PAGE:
My independent research at The University at Buffalo focuses on targeting the mammary gland microenvironment by evaluating cellular and tissue responses during specific developmental windows of mammary gland remodeling including puberty, the period of hormonal withdrawal during estrous cycling, or post-lactational involution. My choice to focus on discrete times of development for chemopreventive intervention, rather than long-term (and often life-time) intervention, represents a unique approach of short-term exposure at critical points of mammary gland development. Our goal is to allow women to bypass the need for lifelong compliance to a chemopreventive diet or drug regimen in order to attain lifelong protection against breast cancer. Developmentally targeted dietary interventions being investigated in our lab include continuous administration of oral contraceptives, dietary exposure to conjugated linoleic acid, and ethanol.
Drug abuse; Apoptosis and cell death; Molecular and Cellular Biology; Neurobiology; Signal Transduction; Toxicology and Xenobiotics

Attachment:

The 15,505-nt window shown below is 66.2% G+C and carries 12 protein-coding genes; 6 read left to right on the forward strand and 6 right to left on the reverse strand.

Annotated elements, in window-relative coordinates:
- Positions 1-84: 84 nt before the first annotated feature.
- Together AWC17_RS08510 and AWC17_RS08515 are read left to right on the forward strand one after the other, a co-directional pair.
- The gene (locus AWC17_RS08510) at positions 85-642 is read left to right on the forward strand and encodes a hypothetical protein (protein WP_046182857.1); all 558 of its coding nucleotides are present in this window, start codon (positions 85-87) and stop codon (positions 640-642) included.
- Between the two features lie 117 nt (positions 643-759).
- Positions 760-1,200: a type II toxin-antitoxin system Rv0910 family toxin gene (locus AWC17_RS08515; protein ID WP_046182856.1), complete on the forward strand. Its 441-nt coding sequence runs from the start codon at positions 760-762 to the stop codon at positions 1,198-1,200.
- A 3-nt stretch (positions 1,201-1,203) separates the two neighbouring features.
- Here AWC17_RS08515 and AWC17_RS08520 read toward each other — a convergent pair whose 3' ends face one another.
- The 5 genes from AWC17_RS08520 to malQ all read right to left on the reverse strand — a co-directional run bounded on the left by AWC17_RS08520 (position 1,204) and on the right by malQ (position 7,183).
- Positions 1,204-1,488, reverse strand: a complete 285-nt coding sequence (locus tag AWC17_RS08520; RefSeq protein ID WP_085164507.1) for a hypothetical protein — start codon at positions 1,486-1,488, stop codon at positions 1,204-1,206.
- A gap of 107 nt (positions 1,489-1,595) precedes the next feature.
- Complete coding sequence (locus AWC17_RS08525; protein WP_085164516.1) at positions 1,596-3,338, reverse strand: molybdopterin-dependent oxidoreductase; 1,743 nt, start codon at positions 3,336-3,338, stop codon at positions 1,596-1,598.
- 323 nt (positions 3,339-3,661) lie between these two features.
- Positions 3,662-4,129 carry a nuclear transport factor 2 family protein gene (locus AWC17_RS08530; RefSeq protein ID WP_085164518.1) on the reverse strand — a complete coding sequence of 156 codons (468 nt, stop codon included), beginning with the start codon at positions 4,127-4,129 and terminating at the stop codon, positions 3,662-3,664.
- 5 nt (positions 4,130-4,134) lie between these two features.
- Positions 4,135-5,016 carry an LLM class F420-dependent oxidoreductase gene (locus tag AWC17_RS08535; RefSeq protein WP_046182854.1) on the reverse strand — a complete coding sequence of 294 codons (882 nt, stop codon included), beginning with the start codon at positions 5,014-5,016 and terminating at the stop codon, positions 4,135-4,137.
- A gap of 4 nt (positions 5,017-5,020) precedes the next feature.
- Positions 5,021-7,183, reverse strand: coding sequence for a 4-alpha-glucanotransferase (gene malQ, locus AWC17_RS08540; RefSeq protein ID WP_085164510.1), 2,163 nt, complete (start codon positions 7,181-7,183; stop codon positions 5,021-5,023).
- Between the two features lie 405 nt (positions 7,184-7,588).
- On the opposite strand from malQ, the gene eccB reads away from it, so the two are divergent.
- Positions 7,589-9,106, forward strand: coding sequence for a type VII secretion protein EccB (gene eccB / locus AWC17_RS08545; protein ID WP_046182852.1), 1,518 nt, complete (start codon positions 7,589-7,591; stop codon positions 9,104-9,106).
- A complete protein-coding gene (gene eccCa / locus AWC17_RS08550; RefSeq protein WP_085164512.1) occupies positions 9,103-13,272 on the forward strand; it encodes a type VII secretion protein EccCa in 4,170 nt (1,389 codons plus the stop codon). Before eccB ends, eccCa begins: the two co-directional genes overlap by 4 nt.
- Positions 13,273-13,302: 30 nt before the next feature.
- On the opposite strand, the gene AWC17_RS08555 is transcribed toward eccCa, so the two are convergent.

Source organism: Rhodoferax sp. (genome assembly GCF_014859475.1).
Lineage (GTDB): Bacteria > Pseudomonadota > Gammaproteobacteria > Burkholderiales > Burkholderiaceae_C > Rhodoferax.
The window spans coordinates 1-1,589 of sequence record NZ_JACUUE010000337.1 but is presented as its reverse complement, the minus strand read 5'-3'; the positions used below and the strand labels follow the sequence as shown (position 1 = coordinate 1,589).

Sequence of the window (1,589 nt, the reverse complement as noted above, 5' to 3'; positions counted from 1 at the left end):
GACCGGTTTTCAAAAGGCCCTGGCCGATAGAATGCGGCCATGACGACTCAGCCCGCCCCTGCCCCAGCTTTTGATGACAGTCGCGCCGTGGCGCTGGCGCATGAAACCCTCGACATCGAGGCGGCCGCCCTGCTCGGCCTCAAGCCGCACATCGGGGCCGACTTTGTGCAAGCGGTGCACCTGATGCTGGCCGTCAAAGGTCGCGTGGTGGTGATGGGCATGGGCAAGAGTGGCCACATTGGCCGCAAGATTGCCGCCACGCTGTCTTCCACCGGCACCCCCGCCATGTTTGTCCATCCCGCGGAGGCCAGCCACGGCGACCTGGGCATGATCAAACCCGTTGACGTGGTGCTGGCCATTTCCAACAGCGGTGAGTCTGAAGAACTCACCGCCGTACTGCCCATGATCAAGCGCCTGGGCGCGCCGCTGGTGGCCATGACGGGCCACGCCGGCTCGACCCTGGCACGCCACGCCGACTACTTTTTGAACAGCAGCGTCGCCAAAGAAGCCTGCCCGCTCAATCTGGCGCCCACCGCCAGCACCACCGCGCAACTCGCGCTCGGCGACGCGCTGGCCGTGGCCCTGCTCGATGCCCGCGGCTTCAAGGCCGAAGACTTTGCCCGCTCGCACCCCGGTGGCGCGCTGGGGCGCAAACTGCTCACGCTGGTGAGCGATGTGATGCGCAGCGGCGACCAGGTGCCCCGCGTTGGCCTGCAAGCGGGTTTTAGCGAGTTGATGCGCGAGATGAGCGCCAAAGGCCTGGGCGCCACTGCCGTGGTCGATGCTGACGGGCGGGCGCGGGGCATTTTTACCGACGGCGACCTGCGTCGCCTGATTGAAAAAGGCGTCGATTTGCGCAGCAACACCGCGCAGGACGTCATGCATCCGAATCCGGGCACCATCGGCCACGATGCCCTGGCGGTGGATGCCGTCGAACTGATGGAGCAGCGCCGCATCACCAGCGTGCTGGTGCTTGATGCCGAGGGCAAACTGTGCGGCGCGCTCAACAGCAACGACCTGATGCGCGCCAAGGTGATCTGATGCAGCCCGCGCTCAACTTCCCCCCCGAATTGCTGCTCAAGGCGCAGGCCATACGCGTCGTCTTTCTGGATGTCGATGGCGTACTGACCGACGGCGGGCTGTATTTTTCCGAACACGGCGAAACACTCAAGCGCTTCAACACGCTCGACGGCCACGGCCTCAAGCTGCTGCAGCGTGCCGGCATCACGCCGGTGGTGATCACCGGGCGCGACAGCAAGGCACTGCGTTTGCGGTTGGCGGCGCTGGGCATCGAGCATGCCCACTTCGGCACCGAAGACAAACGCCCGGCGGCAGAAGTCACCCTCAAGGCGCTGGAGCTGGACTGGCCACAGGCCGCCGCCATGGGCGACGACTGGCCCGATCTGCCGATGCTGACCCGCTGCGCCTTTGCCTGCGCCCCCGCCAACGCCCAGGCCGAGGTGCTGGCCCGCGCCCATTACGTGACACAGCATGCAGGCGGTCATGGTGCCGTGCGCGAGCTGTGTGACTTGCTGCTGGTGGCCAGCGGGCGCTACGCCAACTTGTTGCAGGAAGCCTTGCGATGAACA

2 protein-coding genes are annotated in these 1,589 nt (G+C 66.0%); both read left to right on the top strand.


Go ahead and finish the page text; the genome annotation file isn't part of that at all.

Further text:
My laboratory is focused on understanding the molecular and cellular actions of drugs of abuse such as ethanol and hallucinogens such as lysergic acid diethylamide (LSD). This information is a requisite step in the ultimate development of therapeutic interventions to alleviate the major healthcare and social burden associated with use and abuse of these drugs. In addition, these drugs provide an avenue to explore the basic workings of the brain under pathological conditions that are manifested as various psychiatric disorders. Previous studies, in collaboration with Dr JC Winter in the Dept of Pharmacology and Toxicology at UB, have investigated the roles of the various serotonin receptors subtypes and their associated signaling pathways as well as glutamatergic neurotransmission in the subjective effects of LSD-type hallucinogens. Our other studies have been aimed at understanding the adverse developmental effects of ethanol exposure that result in the fetal alcohol spectrum disorders with the fetal alcohol syndrome (FAS) as the most severe manifestation. Using zebrafish and neuronal cells in culture as model systems, my laboratory in collaboration with Dr CA Dlugos in the Dept of Pathology and Anatomical Sciences at UB have investigated the morphological and histological changes associated with ethanol exposure during different developmental stages as well as the mechanisms by which developmental ethanol exposure causes neuronal loss. Currently, we are investigating the neurotoxic interaction of ethanol with pesticides. Because of the wide-spread use of pesticides, people are continually exposed both voluntarily and involuntarily to an array of toxic chemicals. In addition, since consumption of alcohol is pervasive in our society with a very high prevalence of alcohol use and abuse, it is extremely likely that people with be co-exposed to both ethanol and pesticides. Because simultaneous or sequential exposure to multiple chemicals can dramatically modify the ensuing toxicological responses, we are using both in vitro (e.g., cells in culture) and in vivo (e.g., zebrafish) model systems to begin assessing the possible health risk of co-exposure to ethanol and pesticides. Using the herbicide paraquat, which is widely used throughout the world, as a test compound, we have found that ethanol synergistically increases the in vitro neurotoxicity of this pesticide. Our efforts are now aimed at ascertaining whether a similar interaction occurs in vivo as well as determining the molecular mechanism responsible for this synergistic neurotoxicity. Teaching is a naturally complement to research. Accordingly, I have also been engaged in efforts to both improve how we provide the knowledge base to our undergraduate, graduate, and professional students, and also how we help students learn to integrate and apply this information in problem-solving at the clinical and basic science levels. Efforts include: 1. using “clickers” in large class formats to assess student’s understanding of the material and well as provide each student instantaneous feedback for their own self-assessment; 2. using cases studies and a small group learning format; and 3. Having students write short grant proposals based upon the current literature as well as reviewing and critiquing their classmate’s proposals.